Page Springs is located on beautiful Oak Creek approximately 10 miles south of Sedona and 10 miles north of Cottonwood off Highway 89A on the Page Springs Road. The best access is from Interstate 17. Take the McGuireville exit (exit 293), turn west for approximately 10 miles to Cornville; turn north on Page Springs Road for five miles to hatchery entrance.
Page Springs Hatchery was named after the Page family, the previous owners of the property who had been raising trout as far back as the early 1930s. The Department acquired a lease to the hatchery in 1938 and eventually purchased the hatchery in 1949. The facility has been through some major renovations, the most recent was in 1993 when it was completely rebuilt with new raceways and covered canopies.
It takes a staff of 10 people to run this facility which is the largest trout growing facility in Arizona. Page Springs raises more than 600,000 catchable rainbow trout (9.5 inches), 50,000 brown trout of assorted sizes, and around 100,000 rainbow fingerlings each year. Fish from this hatchery are distributed year-round all across the state.
Water temperature at this hatchery is unique among trout culture facilities. Normally, trout are cultured in water temperatures between 45 to 55 F. The water temperature from the Cave Spring here is a constant 68 F, with a flow capacity of up to 17 million gallons daily. The warmer water allows for faster growth and it takes about 9-13 months to produce a catchable size fish versus up to 24 months at other hatcheries. However, the water is too warm for transporting trout efficiently, so the hatchery has a giant ice machine capable of making 500 pounds of ice daily to cool down the water in the hatchery stocking trucks.
OTHER INTERESTING SIGHTS AT PAGE SPRINGS HATCHERY:
There are wildlife viewing areas at the site with visitor parking. There are short hiking trails from the parking lot on the North end of the property. On the South end of the hatchery we have additional hiking trails and wildlife watching opportunities. The department has partnered with the Northern Arizona Audubon Society to develop this aspect of the site. Trails at this site are more developed than those of the adjacent Bubbling Ponds Hatchery. Visitation for this area is dawn to dusk seven days a week.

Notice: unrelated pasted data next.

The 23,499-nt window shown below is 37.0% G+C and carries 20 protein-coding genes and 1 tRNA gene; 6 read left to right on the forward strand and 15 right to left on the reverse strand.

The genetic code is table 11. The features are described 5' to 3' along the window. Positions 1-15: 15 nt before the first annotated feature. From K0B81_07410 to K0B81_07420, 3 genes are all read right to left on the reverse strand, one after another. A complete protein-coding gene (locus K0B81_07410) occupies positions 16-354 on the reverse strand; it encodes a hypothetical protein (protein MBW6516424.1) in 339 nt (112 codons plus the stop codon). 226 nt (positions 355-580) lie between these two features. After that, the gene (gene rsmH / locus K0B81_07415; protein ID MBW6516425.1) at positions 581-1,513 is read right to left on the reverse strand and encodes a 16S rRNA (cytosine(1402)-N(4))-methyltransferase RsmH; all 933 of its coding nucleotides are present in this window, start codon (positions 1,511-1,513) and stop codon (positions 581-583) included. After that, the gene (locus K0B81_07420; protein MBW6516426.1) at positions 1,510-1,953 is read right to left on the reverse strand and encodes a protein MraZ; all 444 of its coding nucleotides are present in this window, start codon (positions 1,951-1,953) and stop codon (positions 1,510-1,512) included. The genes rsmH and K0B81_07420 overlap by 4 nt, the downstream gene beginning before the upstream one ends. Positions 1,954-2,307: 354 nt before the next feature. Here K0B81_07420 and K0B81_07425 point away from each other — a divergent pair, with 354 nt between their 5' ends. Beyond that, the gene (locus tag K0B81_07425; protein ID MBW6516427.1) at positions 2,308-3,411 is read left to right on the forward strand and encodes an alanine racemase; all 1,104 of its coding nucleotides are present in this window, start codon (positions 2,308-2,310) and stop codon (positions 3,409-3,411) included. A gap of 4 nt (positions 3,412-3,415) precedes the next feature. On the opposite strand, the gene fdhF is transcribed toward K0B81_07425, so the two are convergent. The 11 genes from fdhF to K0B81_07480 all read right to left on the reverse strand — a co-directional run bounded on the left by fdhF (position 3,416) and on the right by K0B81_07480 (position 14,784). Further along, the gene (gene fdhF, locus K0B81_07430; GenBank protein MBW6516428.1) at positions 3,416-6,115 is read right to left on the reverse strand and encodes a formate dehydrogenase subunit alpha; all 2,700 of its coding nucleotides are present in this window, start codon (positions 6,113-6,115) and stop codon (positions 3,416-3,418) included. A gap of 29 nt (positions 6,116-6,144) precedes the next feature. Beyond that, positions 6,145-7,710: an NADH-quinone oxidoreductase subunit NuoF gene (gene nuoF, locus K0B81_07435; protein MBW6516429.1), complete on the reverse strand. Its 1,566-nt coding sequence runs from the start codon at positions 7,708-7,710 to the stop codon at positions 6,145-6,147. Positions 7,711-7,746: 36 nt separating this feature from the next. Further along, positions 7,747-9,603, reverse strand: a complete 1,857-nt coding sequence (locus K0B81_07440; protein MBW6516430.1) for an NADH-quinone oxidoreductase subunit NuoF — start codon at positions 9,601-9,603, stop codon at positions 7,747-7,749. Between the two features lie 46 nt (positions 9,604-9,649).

Page Springs Hatchery also has a Visitor Center with public restrooms and picnic tables. Pending available funds, the Visitor Center is scheduled to be remodeled in the next couple years, so please pardon any dust while renovation is underway. There is a show pond where visitors can view and feed fish.
There are wildlife viewing areas at the hatchery site and designated visitor parking. In addition, the hatchery provides crucial habitat for rare or declining species such as northern Mexican gartersnake, Page springsnail, and a rare species of caddisfly.
Walking trails from the visitor parking lot lead to remote areas of the 100-acre portion of the property that are excellent for viewing wildlife. The department has partnered with the Northern Arizona Audubon Society to develop and maintain wildlife watching opportunities as well as wildlife habitats. It is not uncommon to see big game animals on site or other species such as otters, skunks, osprey, herons, raccoons, other mammals, amphibians, and about 200 species of birds. Bring your hiking boots and a pair of binoculars and enjoy the scenery!
Phone Number and Hours of Operation: 928-634-4805. Open from 7 a.m. to 3:30 p.m. 7 days a week except for Thanksgiving and Christmas.
Page Springs Hatchery FAQs
Q. How many fish do you raise?
A. During a normal year, we may raise more than 600,000 catchable rainbow trout (9.5 inches), 50,000 brown trout of
assorted sizes, and around 100,000 rainbow fingerlings.
Q. Where does the water come from and where does it go?
A. The water is collected from a number of natural springs and seeps on the northern end of the property and from the tunnel spring. The water is transported to a central collection point, where it is then passed through the hatchery and returned to a show pond, and then to Oak Creek.
Q. How many people work here?
A. There are nine people that work at this facility.
Updated April 2010